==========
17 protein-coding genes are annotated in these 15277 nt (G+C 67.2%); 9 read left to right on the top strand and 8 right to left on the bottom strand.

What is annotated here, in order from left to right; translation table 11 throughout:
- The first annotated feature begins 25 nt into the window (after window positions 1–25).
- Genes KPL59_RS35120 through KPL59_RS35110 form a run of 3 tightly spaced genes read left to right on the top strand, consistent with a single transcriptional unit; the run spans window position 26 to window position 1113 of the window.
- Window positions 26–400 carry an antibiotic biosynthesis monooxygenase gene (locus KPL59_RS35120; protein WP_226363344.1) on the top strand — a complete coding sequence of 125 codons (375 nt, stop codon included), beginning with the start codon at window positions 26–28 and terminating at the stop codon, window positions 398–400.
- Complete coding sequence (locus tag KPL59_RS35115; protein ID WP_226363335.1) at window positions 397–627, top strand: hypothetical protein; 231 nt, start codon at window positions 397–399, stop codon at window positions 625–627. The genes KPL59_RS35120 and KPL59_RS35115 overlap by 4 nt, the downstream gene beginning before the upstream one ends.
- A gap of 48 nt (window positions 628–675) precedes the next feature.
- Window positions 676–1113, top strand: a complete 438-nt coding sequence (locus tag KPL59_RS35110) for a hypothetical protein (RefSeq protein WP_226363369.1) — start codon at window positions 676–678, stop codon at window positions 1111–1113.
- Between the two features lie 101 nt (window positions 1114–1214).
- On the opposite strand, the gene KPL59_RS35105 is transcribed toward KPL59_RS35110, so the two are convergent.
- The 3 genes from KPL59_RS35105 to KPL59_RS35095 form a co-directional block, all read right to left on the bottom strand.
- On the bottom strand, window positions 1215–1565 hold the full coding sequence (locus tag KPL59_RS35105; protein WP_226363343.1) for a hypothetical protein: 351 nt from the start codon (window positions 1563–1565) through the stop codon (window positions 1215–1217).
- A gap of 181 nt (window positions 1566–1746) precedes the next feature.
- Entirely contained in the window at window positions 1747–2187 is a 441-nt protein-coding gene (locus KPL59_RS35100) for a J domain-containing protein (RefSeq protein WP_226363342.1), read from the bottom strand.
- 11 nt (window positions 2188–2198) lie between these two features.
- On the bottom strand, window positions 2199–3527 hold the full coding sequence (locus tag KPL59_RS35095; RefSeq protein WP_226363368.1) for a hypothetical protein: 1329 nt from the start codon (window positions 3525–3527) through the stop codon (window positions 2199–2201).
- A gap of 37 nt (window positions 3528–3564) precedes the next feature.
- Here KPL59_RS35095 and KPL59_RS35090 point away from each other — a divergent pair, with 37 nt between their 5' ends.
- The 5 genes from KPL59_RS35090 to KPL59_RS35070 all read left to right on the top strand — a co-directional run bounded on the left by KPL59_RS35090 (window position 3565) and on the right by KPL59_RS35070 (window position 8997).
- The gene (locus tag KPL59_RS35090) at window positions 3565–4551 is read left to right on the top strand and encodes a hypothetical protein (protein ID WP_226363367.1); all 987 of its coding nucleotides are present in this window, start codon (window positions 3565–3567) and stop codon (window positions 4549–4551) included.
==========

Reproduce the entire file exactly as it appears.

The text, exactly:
17 protein-coding genes are annotated in these 15277 nt (G+C 67.2%); 9 read left to right on the top strand and 8 right to left on the bottom strand.

What is annotated here, in order from left to right; translation table 11 throughout:
- The first annotated feature begins 25 nt into the window (after window positions 1–25).
- Genes KPL59_RS35120 through KPL59_RS35110 form a run of 3 tightly spaced genes read left to right on the top strand, consistent with a single transcriptional unit; the run spans window position 26 to window position 1113 of the window.
- Window positions 26–400 carry an antibiotic biosynthesis monooxygenase gene (locus KPL59_RS35120; protein WP_226363344.1) on the top strand — a complete coding sequence of 125 codons (375 nt, stop codon included), beginning with the start codon at window positions 26–28 and terminating at the stop codon, window positions 398–400.
- Complete coding sequence (locus tag KPL59_RS35115; protein ID WP_226363335.1) at window positions 397–627, top strand: hypothetical protein; 231 nt, start codon at window positions 397–399, stop codon at window positions 625–627. The genes KPL59_RS35120 and KPL59_RS35115 overlap by 4 nt, the downstream gene beginning before the upstream one ends.
- A gap of 48 nt (window positions 628–675) precedes the next feature.
- Window positions 676–1113, top strand: a complete 438-nt coding sequence (locus tag KPL59_RS35110) for a hypothetical protein (RefSeq protein WP_226363369.1) — start codon at window positions 676–678, stop codon at window positions 1111–1113.
- Between the two features lie 101 nt (window positions 1114–1214).
- On the opposite strand, the gene KPL59_RS35105 is transcribed toward KPL59_RS35110, so the two are convergent.
- The 3 genes from KPL59_RS35105 to KPL59_RS35095 form a co-directional block, all read right to left on the bottom strand.
- On the bottom strand, window positions 1215–1565 hold the full coding sequence (locus tag KPL59_RS35105; protein WP_226363343.1) for a hypothetical protein: 351 nt from the start codon (window positions 1563–1565) through the stop codon (window positions 1215–1217).
- A gap of 181 nt (window positions 1566–1746) precedes the next feature.
- Entirely contained in the window at window positions 1747–2187 is a 441-nt protein-coding gene (locus KPL59_RS35100) for a J domain-containing protein (RefSeq protein WP_226363342.1), read from the bottom strand.
- 11 nt (window positions 2188–2198) lie between these two features.
- On the bottom strand, window positions 2199–3527 hold the full coding sequence (locus tag KPL59_RS35095; RefSeq protein WP_226363368.1) for a hypothetical protein: 1329 nt from the start codon (window positions 3525–3527) through the stop codon (window positions 2199–2201).
- A gap of 37 nt (window positions 3528–3564) precedes the next feature.
- Here KPL59_RS35095 and KPL59_RS35090 point away from each other — a divergent pair, with 37 nt between their 5' ends.
- The 5 genes from KPL59_RS35090 to KPL59_RS35070 all read left to right on the top strand — a co-directional run bounded on the left by KPL59_RS35090 (window position 3565) and on the right by KPL59_RS35070 (window position 8997).
- The gene (locus tag KPL59_RS35090) at window positions 3565–4551 is read left to right on the top strand and encodes a hypothetical protein (protein ID WP_226363367.1); all 987 of its coding nucleotides are present in this window, start codon (window positions 3565–3567) and stop codon (window positions 4549–4551) included.